With his second animated feature film, Boy & The World, writer-director Alê Abreu aspired to show something of the history of Latin America through the eyes of a young boy. Each film in the Best Animated Feature category at the 2016 Oscars has its own unique aesthetic, and Boy is no exception—you can feel behind the beautifully-designed and colorful film a pair of attentive hands. As a country, Brazil has had a number of stabs at the Oscars, in various categories, but never won the race—Boy’s nomination alongside Pixar favorite Inside Out has created huge excitement in Abreu’s home country, though, leading fans to go so far as fundraising for the film’s Oscars campaign. Along with assistant director Priscilla Kellen, Abreu weighed in on his feelings about current trends in animation, the film’s unique blend of 2D animation and 3D dynamics, and his disbelief at the scores of hometown helpers that have come out of the woodworks to support the film.
Note: A native Brazilian, Abreu spoke mostly in Portuguese. His responses were translated by Teresa Sousa.
What was the origin of this project?
Abreu: Everything started when I was working on a different project called Canto Latino, which was a mix of animation and documentary, and it’s about 15 years of the history of Latin America. They are found in some of my sketchbooks, the figure of this little boy I drew before—this character—I felt this boy waving to me and calling to me to discover his history.
Priscilla, what was your role as assistant director on this animated feature?
Kellen: We were a really small team. It’s independent film, so we had a very low budget, the main point of my work was to understand what Ale wanted to reach in the movie and to translate it to the people in the team. For example, we wanted everything to look hand-drawn, but we needed to have more people, otherwise it would take too long to make it. We developed a system to use Alê’s traces and drafts and to build the animation as if it was all made by his hand.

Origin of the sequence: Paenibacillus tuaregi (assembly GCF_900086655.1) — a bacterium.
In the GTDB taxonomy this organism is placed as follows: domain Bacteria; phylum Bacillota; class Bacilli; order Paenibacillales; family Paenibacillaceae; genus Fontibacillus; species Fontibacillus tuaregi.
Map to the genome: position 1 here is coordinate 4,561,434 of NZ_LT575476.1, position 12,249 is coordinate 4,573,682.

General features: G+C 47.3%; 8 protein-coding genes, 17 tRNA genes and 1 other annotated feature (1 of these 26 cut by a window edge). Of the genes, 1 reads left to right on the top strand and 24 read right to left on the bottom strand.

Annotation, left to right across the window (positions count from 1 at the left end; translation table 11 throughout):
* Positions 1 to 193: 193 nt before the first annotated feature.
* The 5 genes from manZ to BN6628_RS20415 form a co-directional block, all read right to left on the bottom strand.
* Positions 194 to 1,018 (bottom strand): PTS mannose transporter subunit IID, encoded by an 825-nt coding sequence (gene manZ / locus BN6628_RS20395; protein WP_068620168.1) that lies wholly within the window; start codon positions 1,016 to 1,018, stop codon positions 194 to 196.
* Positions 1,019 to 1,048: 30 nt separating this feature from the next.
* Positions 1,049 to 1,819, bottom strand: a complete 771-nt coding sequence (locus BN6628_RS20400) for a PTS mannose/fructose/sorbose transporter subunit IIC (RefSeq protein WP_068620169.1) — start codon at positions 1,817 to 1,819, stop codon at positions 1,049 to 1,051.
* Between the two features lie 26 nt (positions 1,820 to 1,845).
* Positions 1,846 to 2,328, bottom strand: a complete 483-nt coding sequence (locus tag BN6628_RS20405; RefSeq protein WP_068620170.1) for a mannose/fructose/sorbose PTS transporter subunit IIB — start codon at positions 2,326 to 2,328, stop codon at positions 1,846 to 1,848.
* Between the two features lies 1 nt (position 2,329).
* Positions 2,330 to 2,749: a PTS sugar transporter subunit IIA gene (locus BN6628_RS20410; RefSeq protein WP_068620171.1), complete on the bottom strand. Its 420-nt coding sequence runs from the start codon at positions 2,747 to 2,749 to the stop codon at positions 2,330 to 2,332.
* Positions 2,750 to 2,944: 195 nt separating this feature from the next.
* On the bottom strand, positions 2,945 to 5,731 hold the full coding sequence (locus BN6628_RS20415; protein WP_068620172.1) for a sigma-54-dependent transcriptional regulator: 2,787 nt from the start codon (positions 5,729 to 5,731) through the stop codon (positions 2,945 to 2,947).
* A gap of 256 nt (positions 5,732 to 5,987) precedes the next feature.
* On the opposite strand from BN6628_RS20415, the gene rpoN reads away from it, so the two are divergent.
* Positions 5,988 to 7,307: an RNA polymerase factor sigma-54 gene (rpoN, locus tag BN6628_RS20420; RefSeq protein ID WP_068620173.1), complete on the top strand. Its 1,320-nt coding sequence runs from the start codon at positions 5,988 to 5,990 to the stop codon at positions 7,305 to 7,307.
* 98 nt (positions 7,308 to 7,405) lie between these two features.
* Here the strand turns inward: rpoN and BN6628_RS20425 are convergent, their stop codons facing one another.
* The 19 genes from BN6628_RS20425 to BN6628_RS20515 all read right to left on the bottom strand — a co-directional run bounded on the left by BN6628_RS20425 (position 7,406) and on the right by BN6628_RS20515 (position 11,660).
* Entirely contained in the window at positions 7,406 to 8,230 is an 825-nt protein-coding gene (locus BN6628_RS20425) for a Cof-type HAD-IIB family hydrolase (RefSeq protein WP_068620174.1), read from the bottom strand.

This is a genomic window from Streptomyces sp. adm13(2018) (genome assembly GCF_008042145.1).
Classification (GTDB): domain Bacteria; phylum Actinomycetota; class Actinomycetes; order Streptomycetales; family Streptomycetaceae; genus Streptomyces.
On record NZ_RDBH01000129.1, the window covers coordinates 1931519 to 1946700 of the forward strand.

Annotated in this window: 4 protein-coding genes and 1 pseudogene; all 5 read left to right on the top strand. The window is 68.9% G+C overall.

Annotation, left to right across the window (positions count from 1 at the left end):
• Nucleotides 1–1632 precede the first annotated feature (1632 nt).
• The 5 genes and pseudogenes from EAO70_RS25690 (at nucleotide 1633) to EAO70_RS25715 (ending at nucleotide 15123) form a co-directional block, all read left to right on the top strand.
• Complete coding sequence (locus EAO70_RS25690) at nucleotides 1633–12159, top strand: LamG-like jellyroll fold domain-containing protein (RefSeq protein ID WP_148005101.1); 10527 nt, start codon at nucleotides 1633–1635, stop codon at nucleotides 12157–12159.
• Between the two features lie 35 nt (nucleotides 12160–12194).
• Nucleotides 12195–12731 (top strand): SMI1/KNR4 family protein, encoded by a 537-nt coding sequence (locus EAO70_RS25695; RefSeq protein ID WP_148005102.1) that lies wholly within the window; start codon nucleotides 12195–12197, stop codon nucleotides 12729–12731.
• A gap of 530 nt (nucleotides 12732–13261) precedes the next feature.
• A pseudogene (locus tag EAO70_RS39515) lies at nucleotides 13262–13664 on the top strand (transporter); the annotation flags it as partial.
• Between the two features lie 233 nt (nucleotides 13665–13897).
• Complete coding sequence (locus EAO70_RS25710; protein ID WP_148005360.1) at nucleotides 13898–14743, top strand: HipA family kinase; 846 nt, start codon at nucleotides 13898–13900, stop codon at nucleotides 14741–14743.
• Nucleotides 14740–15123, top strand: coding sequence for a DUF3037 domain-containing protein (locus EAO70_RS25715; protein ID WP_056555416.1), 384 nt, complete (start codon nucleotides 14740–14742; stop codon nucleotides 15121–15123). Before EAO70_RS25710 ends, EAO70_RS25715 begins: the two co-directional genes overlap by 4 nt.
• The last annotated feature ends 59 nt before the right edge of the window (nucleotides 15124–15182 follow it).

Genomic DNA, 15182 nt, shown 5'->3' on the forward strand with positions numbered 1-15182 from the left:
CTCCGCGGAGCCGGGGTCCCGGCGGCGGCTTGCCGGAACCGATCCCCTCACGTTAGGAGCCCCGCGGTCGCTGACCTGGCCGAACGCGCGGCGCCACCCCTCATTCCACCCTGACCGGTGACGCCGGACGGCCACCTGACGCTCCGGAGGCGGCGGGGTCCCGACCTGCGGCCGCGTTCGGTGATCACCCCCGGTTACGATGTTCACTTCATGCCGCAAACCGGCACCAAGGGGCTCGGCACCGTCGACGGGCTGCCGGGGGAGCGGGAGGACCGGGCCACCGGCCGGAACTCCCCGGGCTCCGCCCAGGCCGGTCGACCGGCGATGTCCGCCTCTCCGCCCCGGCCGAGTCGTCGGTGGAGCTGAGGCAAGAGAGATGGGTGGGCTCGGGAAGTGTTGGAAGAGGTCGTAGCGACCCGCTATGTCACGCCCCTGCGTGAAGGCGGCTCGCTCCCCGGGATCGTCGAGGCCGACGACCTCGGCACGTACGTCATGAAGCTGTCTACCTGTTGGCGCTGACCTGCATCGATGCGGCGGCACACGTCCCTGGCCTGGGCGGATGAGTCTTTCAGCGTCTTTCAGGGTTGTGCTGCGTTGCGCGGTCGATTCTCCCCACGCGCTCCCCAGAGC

Can you elaborate on what that process entailed?
Abreu: Everything started with the history of Latin America, through the eyes of this boy. Not drawing like a child, because I’m not a child, but drawing with the freedom of a child, being able to express this freedom.
Kellen: At the very beginning, we didn’t have a script. Alê was building all of the film on the timeline, putting some music and very rough drawings as reference, but he made an animatic that was the guideline for the film. Over this animatic, we broke into sequence, and each sequence, Alê would work on animations that we would scan into the computer, (using) crayons, textures, colors, paintings, all the things that he made separately, and we would put it together on the computer with graphic artists that were working on our team. It was kind of frame-by-frame, using the computer.
Animation is a medium that allows for interesting play with space and perspective going beyond the capabilities of live-action cinema. Is that work ever difficult to conceptualize?
Abreu: It’s interesting. Something that we’d tell the whole team that was very important for them to understand was to think about the screen of the computer being a blank sheet of paper. The universe (of the film) is a 2D universe—it’s flat—and I wanted to be able to surprise the spectator with a breaking off of this 2D image, because at the same time, it’s a film that has a 2D and 3D sensation. It was the breaking of this 2D to a sensation of deepness—to make it that the person that’s watching is interactive with this construction.
In the U.S., Pixar’s style of 3D animation rules the day. What are your thoughts on current trends in animation technique?
Abreu: I think animation is a big universe that is infinite. It doesn’t have an ending, but is a very beautiful, rich universe. What I see happening with the movies is that there has been a standardization of the movies itself, like all the movies came out from the same production company. And I think this is very poor, because if they are standard, they’re not taking advantage of the full scope; animation can be much more than that—can be much more than just technical.
Kellen: Many times, animation is taken as if it was the language itself, but it’s just technique, and with this technique, you can reach many languages. Each story should have its own language. I would dare to say that I don’t think Alê would make another movie with the same language, with the same styles that he used for Boy & the World.